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 Posted: Mon Feb 19th, 2018 08:48 pm
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broke



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Locks on desk drawers are also the toughest, most unbreakable locks in existance when they work though! The level of sophistication behind them would make NASA blush.

(I picked a desk drawer lock at my work with a pair of paperclips last week)



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 Posted: Mon Feb 19th, 2018 09:06 pm
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srossi wrote: tamalie wrote: My wife is a teacher. I obviously know her well and know many of her colleagues. The suggestion that training these people to handle guns and then arming them is a good idea goes into the short list of the dumbest and most naïve things I have ever heard. It is astonishing that people think this would make a difference. It takes a certain type of individual to raise a gun and then fire it with the intent of incapacitating or killing a human being, even one who is armed and is in the process of badly wounding or killing children. Giving someone a gun and however many hours of initial training and then continuing education doesn't make them capable of using that gun in the event of a situation like this past week when tenths of seconds matter and the decision made has long term or permanent consequences. The whole scenario is preposterous.

Yeah, my wife is a teacher and the idea is laughable.  Not to mention the fact that teachers don't get paid enough to have to become personal security for your kids.  I've told my wife if there's ever a shooter to use the kids as a human shield and run.  Fuck that.  Getting into a fire fight and taking a bullet should not be in the job description for a teacher and the notion is absurd. 

Teachers already have a million things they're responsible for.  They do all of their lesson-planning at home, they grade tests at home, they shop for school supplies on their own time (and pay for 90% of them out of their own pockets).  Yeah, let's throw in licensing and weapons training too.  Teachers pay for ALL licensing fees themselves currently.  You think schools will pay for this?  And who's paying for all these guns when schools can't afford text books from this century?  My wife's school hasn't been able to afford to fix the printers for 2 years now.  She either has to print hand-outs in a store and pay for it herself or send it to me to print at work and then lug all the copies home.  Sometimes it's 100 pages.  At 5 cents a copy every week, do the math.  The schools don't care, the union doesn't even care.  You do it, period.  If there's a game or something she thinks would be helpful, she goes to a teacher supply store and she buys it.  She submits some receipts at the end of the year and gets like $10 back.  Literally.  That's pretty much the cap.  You have politicians who last stepped inside a school, and you know it was a private one, in 1965 making ridiculous recommendations without the slightest inkling of reality.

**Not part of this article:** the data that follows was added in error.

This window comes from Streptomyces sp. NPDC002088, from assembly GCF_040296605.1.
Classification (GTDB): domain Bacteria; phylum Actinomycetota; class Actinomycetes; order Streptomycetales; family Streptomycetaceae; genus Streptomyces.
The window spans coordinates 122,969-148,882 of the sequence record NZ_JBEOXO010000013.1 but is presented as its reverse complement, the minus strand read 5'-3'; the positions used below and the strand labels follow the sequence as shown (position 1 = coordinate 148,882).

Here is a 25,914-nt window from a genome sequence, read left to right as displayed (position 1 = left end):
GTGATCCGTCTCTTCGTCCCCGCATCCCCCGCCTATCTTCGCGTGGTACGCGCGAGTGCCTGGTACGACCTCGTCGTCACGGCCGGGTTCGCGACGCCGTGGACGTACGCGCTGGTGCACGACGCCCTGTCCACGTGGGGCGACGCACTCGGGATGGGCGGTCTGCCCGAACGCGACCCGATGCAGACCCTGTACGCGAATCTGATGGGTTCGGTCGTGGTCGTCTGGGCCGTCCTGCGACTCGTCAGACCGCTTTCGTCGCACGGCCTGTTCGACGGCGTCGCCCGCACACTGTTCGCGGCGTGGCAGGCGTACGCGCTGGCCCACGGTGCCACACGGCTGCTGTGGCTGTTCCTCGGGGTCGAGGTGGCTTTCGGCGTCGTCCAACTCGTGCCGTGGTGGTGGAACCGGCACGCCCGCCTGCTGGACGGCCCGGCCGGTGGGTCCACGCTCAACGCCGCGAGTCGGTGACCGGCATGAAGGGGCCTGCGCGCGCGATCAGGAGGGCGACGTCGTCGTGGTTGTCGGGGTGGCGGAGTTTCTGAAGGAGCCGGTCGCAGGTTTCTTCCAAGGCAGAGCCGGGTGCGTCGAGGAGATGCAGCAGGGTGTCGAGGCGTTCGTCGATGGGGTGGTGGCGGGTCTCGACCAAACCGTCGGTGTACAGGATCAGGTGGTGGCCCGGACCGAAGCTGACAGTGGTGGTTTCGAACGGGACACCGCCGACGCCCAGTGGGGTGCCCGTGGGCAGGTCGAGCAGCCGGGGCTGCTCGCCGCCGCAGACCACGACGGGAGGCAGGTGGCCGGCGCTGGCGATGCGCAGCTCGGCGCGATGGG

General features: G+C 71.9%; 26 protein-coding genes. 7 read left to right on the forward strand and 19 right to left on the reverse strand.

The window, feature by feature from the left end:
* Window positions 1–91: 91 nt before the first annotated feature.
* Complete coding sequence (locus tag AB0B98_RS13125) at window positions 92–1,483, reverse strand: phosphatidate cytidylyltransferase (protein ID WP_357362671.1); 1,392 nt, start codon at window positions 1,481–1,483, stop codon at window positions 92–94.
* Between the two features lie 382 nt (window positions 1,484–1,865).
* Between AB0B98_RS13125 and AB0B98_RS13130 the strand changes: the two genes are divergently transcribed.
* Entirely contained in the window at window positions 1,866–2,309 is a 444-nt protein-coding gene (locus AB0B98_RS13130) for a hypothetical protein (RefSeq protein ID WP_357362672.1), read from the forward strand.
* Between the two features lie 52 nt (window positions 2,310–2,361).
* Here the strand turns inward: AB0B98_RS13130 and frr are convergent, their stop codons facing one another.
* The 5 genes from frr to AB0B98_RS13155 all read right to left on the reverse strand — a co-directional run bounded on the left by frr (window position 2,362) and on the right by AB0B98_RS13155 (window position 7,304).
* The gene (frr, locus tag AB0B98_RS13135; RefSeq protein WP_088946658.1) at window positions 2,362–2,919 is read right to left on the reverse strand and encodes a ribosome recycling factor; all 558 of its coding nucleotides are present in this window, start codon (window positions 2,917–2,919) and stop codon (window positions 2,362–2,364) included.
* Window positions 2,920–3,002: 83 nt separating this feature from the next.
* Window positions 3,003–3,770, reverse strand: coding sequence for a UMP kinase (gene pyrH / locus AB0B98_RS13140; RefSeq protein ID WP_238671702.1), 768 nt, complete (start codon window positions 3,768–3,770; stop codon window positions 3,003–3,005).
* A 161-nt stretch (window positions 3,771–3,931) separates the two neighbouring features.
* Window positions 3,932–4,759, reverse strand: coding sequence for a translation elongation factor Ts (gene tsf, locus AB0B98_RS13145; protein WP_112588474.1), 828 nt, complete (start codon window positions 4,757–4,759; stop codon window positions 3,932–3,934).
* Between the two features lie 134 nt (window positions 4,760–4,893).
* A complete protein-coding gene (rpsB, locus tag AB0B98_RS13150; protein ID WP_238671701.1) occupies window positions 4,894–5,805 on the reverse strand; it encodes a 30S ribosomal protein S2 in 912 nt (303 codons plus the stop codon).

I'm the biggest 2nd Amendment supporter on this board and anyone who thinks this is a real option is fucking retarded.  The mere suggestion of it should be an impeachable offense.  I'm not crazy about the mall security at schools having guns, these are the assholes too incompetent to even be cops and we know how well cops handle guns, but Jesus Christ at least suggest that instead of this laughable notion that all teachers are going to start packing.

Sounds like a terrible career 



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 Posted: Mon Feb 19th, 2018 09:17 pm
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khawk
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Being a teacher in Canada is an A-1 job. Good pay, good time off, superb benefits.

It's always been a premium type of job in Canada (at least in Ontario). Nothing like what I have heard that it's like for teachers in the US.

It's getting harder to get into it here now since so many go for that job, but those that excel and are willing to put a few years in working in Northern communities and reserves usually are able to get a regular teaching gig, just takes a bit of time.

Last edited on Mon Feb 19th, 2018 09:18 pm by khawk



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 Posted: Tue Feb 20th, 2018 05:57 am
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So let’s step back. I’m a conservative believer in the 2nd Amendment who also does not get why people need what basically amounts to machine guns and who also thinks the 21st century gun fanatics do not resemble the gun rights advocates i remeber from the 70’s and 80’s. I.e. i think most are mentally deranged whackos, law enforcement/military wanabes types that cannot cut it and that are more of a danger to themselves and their surroundings than they are a help.

So with that out of the way, let’s discuss and forget the gun aspect.

I am going to assume other countries, especially Western nations, have basically the same cultural influences as the USA. They have violent movies and TV. They have violent video games, and they have the dreaded rap music.